Three in four working mums face discrimination at work
More than three quarters of pregnant women and new mothers experience negative and potentially discriminatory treatment at work each year, according to new research.
The Equality and Human Rights Commission is calling for the Government to take urgent action as the study shows the equivalent of 390,000 women experience negative and potentially discriminatory treatment at work each year.
The research, carried out in partnership with the Department for Business, Innovation and Skills, shows despite 77 per cent of working mothers reporting potentially discriminatory or negative experiences, only around a quarter (28 per cent) raised the issue with their employer, only 3 per cent went through their employer’s internal grievance procedure, and less than 1 per cent pursued a claim to the employment tribunal.
The survey of more than 3,000 mothers and 3,000 employers shows a range of reasons for this including the financial cost of pursuing a claim, fear of negative repercussions at work, lack of information about their rights, and stress and tiredness.
Since the introduction in 2013 of tribunal fees of up to £1,200, the number of sex discrimination cases has dropped by 76% and pregnancy-related cases fell by 50%1.
The research also reveals the majority of employers (70 per cent) thought a woman should declare at recruitment stage if they were pregnant, and a quarter thought that it was reasonable to question women of childbearing age at interview about their plans to have children. In addition to this, three in four (77 per cent) mothers that were unsuccessful in their job interviews undertaken while pregnant (where the employer had known about their pregnancy) felt it had affected their chances of success.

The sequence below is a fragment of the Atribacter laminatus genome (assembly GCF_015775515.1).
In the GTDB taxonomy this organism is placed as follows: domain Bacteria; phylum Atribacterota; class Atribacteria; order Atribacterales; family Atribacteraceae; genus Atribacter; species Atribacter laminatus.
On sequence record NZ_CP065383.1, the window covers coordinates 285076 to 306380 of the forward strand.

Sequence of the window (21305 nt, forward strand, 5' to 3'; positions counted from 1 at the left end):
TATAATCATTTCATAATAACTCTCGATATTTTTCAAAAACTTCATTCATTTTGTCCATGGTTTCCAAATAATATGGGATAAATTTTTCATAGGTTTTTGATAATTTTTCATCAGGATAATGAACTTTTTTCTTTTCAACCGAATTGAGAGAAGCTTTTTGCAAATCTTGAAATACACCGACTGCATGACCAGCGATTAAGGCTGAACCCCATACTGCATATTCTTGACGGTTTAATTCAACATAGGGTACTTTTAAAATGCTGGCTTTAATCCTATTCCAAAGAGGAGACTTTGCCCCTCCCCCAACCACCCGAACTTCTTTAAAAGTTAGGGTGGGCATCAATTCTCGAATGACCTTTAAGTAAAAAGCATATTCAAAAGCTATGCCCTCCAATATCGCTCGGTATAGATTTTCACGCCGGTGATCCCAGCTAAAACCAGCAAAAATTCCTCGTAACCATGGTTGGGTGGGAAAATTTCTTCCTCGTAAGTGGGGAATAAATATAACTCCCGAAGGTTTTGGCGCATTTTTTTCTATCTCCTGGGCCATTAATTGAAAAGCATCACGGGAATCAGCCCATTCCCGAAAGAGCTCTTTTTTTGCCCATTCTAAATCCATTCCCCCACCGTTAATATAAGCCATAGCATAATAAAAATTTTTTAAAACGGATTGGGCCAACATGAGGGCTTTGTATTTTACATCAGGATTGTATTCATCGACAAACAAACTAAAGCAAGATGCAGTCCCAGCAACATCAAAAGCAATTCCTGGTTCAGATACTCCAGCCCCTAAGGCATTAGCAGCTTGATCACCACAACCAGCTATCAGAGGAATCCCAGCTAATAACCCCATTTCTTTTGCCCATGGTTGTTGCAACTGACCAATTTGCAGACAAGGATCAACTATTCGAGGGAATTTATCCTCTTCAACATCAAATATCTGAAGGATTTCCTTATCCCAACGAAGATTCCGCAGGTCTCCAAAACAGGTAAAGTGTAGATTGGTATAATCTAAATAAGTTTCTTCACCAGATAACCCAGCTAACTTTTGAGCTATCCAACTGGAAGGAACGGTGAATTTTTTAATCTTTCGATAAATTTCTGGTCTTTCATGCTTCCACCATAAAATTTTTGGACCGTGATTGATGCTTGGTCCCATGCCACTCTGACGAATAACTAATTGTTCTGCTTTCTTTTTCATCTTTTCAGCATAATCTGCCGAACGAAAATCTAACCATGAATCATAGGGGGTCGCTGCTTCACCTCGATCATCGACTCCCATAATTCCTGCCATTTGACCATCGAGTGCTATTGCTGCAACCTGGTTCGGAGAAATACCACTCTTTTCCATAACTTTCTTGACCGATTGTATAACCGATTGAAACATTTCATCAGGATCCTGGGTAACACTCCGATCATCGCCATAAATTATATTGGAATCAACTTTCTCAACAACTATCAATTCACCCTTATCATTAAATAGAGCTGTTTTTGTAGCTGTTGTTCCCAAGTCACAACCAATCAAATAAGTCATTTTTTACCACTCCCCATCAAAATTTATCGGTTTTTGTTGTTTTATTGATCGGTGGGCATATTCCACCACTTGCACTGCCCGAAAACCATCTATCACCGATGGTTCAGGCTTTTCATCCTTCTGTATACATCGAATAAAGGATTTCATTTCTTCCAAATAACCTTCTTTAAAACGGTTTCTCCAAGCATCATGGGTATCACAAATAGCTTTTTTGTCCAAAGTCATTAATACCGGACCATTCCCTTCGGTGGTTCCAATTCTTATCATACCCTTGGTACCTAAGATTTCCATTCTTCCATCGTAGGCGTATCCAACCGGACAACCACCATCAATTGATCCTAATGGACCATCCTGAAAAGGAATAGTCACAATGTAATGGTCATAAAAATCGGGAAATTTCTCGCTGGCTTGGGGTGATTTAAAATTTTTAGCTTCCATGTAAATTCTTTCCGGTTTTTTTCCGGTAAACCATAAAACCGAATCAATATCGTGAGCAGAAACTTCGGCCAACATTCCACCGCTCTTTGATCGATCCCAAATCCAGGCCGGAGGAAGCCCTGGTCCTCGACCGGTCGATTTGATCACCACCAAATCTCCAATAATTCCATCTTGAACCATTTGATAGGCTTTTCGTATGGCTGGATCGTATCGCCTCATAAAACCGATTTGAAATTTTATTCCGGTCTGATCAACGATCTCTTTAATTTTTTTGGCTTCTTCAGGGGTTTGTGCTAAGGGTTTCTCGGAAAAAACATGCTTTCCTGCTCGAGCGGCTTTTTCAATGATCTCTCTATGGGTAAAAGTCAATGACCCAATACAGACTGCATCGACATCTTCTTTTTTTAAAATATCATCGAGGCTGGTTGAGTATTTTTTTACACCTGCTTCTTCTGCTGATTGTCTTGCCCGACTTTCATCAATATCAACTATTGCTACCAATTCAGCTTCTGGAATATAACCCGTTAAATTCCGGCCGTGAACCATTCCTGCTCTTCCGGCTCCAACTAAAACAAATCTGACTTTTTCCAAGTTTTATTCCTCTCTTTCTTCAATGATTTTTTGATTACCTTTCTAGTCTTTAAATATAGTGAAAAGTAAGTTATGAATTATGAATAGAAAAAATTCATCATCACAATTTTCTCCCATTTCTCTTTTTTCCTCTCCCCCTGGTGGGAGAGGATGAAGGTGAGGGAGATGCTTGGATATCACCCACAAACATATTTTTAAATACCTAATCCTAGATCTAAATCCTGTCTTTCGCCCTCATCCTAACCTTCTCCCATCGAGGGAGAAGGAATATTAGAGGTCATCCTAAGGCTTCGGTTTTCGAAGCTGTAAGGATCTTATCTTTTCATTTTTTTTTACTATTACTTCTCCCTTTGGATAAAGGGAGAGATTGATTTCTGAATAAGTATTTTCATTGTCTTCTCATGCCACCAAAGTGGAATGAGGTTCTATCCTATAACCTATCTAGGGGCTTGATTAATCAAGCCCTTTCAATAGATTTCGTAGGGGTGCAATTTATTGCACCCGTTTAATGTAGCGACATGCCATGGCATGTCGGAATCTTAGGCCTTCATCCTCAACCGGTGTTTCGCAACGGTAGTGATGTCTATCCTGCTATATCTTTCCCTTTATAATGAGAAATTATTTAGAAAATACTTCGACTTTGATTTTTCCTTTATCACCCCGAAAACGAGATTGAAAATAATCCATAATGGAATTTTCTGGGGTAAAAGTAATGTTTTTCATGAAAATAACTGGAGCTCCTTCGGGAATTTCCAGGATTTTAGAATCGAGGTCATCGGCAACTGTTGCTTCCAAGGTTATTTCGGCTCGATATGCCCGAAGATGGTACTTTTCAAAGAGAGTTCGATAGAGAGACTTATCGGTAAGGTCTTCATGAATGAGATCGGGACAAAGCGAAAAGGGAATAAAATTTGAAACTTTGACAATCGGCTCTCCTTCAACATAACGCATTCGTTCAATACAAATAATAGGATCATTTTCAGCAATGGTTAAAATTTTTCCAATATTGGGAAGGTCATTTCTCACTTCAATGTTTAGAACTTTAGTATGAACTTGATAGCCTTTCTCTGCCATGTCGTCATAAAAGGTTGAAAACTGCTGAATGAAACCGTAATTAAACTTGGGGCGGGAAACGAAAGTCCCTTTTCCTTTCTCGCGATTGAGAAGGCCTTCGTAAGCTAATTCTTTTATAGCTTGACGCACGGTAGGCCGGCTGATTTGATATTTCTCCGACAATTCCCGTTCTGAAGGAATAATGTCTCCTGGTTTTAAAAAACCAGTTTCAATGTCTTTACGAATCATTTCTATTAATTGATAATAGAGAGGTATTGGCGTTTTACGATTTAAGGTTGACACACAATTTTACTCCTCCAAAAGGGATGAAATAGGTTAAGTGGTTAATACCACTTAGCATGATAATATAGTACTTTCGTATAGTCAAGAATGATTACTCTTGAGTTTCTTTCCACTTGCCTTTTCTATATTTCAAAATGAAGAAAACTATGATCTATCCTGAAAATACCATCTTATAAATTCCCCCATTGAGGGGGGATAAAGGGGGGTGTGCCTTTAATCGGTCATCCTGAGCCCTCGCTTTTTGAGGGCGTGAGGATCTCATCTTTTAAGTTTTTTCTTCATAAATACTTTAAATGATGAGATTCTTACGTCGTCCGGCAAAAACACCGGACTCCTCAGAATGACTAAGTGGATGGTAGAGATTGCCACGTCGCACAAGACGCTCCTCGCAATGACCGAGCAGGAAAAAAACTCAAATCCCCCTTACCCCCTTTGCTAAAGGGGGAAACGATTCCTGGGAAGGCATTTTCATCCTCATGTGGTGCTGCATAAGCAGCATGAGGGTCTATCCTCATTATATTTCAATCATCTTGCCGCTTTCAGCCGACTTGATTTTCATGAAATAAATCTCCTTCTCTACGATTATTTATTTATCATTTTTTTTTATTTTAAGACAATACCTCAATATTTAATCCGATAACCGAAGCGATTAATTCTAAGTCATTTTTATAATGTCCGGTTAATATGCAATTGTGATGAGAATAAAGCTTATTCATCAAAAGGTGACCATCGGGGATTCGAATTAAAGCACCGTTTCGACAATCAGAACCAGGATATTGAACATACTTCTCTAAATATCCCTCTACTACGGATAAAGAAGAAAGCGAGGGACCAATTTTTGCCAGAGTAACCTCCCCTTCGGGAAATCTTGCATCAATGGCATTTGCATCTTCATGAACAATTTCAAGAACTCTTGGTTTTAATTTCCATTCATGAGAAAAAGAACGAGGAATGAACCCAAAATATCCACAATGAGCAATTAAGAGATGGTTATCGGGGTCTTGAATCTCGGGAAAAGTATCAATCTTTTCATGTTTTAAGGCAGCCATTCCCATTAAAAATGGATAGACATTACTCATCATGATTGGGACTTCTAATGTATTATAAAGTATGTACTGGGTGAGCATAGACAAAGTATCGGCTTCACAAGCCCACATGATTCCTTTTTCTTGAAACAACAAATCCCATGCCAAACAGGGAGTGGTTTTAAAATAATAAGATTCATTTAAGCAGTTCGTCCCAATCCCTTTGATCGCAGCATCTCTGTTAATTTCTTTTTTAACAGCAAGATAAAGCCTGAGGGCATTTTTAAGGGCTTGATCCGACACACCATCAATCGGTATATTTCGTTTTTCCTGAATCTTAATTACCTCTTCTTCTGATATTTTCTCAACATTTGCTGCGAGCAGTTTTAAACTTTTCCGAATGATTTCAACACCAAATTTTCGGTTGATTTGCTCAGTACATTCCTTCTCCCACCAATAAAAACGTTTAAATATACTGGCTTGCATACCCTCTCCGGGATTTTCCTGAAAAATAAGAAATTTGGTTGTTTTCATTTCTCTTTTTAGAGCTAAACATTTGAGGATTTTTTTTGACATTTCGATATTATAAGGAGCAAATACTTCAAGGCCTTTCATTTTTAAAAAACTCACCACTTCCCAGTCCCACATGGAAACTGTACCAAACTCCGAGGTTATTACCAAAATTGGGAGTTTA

The Commission is calling for the Government to take more effective steps to prevent employers asking during the recruitment process about a woman’s pregnancy or her intention to have children, as well as looking at schemes to improve maternity pay, and easing the employment tribunals process.
Caroline Waters, Deputy Chair of the Equality and Human Rights Commission said:
“We simply cannot ignore the true scale of the hidden discrimination that working mothers face. This is unacceptable in modern Britain, and urgent action is needed to ensure women are able to challenge discrimination and unfairness.
“We want to make workplaces fairer for everyone and get rid of outdated practices like asking women during job interviews whether they intend to have children. For businesses to thrive, they need to harness the talents, skills and experience of all employees. We are calling on employers, regulatory bodies and the voluntary sector to make vital changes needed to improve the lived experiences of British workplaces so they are the best they can be for everyone.”